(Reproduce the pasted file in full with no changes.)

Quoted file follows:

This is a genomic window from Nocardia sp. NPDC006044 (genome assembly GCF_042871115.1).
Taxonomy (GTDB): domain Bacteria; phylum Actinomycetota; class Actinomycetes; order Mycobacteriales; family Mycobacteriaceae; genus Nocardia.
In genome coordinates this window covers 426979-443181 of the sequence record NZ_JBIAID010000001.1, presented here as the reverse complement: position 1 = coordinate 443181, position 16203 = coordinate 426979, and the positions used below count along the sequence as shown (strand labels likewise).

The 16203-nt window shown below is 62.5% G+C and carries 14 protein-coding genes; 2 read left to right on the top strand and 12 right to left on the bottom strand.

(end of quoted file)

This is a genomic window from Nocardia sp. NPDC006044 (genome assembly GCF_042871115.1).
Taxonomy (GTDB): domain Bacteria; phylum Actinomycetota; class Actinomycetes; order Mycobacteriales; family Mycobacteriaceae; genus Nocardia.
In genome coordinates this window covers 426979-443181 of the sequence record NZ_JBIAID010000001.1, presented here as the reverse complement: position 1 = coordinate 443181, position 16203 = coordinate 426979, and the positions used below count along the sequence as shown (strand labels likewise).

The 16203-nt window shown below is 62.5% G+C and carries 14 protein-coding genes; 2 read left to right on the top strand and 12 right to left on the bottom strand.